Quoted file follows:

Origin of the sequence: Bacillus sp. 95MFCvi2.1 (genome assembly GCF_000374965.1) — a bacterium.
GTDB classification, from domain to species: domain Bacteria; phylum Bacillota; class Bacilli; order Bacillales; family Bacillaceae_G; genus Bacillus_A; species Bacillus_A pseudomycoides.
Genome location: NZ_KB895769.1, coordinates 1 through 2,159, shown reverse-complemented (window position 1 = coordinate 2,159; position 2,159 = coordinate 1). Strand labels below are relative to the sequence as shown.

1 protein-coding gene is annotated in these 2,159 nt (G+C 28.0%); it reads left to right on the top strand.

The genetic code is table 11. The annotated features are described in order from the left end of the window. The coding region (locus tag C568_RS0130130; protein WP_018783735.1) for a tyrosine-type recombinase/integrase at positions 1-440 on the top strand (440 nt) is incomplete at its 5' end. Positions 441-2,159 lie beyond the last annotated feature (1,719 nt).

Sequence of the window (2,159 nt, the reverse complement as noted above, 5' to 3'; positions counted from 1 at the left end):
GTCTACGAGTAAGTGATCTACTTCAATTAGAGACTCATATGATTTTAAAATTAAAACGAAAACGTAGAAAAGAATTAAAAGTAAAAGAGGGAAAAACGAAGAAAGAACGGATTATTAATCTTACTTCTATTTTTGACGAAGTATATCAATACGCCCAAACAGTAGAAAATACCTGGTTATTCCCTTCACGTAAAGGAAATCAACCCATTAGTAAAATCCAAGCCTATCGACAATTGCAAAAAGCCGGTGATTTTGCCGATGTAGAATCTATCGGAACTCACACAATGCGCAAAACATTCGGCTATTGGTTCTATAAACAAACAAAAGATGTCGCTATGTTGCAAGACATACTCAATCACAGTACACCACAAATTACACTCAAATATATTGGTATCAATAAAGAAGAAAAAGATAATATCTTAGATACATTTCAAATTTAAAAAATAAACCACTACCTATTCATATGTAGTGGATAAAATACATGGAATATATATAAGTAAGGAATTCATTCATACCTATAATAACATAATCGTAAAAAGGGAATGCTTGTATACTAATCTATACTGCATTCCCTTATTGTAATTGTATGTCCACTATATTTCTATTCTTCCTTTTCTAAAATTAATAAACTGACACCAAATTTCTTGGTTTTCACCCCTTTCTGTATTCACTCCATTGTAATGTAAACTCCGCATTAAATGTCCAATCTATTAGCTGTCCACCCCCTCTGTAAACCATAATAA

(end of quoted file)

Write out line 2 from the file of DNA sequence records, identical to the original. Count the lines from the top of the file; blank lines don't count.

GTDB classification, from domain to species: domain Bacteria; phylum Bacillota; class Bacilli; order Bacillales; family Bacillaceae_G; genus Bacillus_A; species Bacillus_A pseudomycoides.